An Annotated Bibliography of Secondary Literature
Achieving Our Country is usually regarded as one of Richard Rorty’s more minor works, but lately the book has been given new legs. 1 Thanks to a widely circulated passage from Achieving Our Country , discussed in the New York Times , the Guardian, The New Yorker and elsewhere
Richard Rorty’s philosophy has two basic commitments: one to postmodernism and the other to liberalism. However, these commitments generate tension. As a postmodernist, he sharply criticizes the Enlightenment; as a liberal, he forcefully defends it. His postmodernist liberalism actually explains liberalism using irrationalism.
Rosa Maria Calcaterra
required to state their claims in a form that is accessible to all reasonable people. Richard Rorty and Nicholas Wolterstorff provide considerably different responses to this set of questions. As I will examine in greater depth, Rorty wishes to restrict the public square to those who are willing to engage
Bertrand Russell, one could be forgiven for thinking that an American philosophy of history would be little more than a celebration of the nation’s vaunted exceptionalism. For many, the work of Richard Rorty typifies this supposedly American disregard for philosophical rigor. 1 Rorty’s characteristic
John P. Anderson
,” “cultural politics,” or “identity politics” – but I refer to it more generally as the open competition model. Richard Rorty saw things differently. For Rorty, the post-secular world signals liberalism’s coming of age. It puts liberal democracies in a position to “throw away some of the ladders used in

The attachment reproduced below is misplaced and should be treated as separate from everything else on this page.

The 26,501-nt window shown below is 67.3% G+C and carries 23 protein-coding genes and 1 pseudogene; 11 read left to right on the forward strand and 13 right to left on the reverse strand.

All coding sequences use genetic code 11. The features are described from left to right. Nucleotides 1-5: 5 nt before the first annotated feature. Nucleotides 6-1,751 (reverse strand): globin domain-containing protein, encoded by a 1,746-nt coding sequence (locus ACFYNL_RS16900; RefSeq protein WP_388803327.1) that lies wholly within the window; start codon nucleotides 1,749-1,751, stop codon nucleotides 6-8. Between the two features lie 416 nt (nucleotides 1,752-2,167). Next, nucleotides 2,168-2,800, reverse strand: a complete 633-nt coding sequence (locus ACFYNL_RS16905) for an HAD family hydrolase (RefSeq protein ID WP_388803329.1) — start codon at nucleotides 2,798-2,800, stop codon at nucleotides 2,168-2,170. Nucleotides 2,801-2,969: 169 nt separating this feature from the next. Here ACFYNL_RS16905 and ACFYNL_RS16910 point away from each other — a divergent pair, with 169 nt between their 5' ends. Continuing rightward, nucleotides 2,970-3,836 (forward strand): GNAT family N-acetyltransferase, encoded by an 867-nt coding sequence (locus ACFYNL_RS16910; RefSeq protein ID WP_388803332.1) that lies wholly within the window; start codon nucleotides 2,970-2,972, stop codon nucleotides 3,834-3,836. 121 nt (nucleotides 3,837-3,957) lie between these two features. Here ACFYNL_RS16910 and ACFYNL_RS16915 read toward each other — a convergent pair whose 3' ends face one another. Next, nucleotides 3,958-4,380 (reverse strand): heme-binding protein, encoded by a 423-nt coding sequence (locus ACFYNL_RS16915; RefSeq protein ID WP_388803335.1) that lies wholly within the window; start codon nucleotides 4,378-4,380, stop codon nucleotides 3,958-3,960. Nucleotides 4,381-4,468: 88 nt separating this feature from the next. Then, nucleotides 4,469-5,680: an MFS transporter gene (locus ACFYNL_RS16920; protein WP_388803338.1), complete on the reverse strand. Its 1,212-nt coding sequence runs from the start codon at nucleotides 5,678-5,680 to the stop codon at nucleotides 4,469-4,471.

I read Rorty’s Contingency, Irony, and Solidarity as an attempt to reconcile two, seemingly conflicting, sources of authority and obligation. Some believe that persons are obligated by reason or God to promote just institutions. While others locate authority and obligation solely in the self. Rorty tells us that we need not choose between these sources of normativity, but can see each as applicable to two, non-conflicting parts of our lives. I contend that Rorty’s solution rests on a misunderstanding of the upshots of contingency and of the conditions of personhood. I argue that Hegel provides a more compelling resolution of the tension between public obligation and private autonomy.
Too little attention is paid to Richard Rorty’s metaethical views, besides the passing (and unclear) claim that he was some type of moral relativist. This inattention probably stems from the fact that Rorty’s metaethical musings are scattered across his oeuvre; there is no go-to place for reading
… “[T]he extent of your cooperation in social projects is a proper object of public concern, but your private projects are your own business, as long as they can be carried out within the framework of just laws and institutions.” — Richard Rorty , “Intellectual Autobiography” (2010b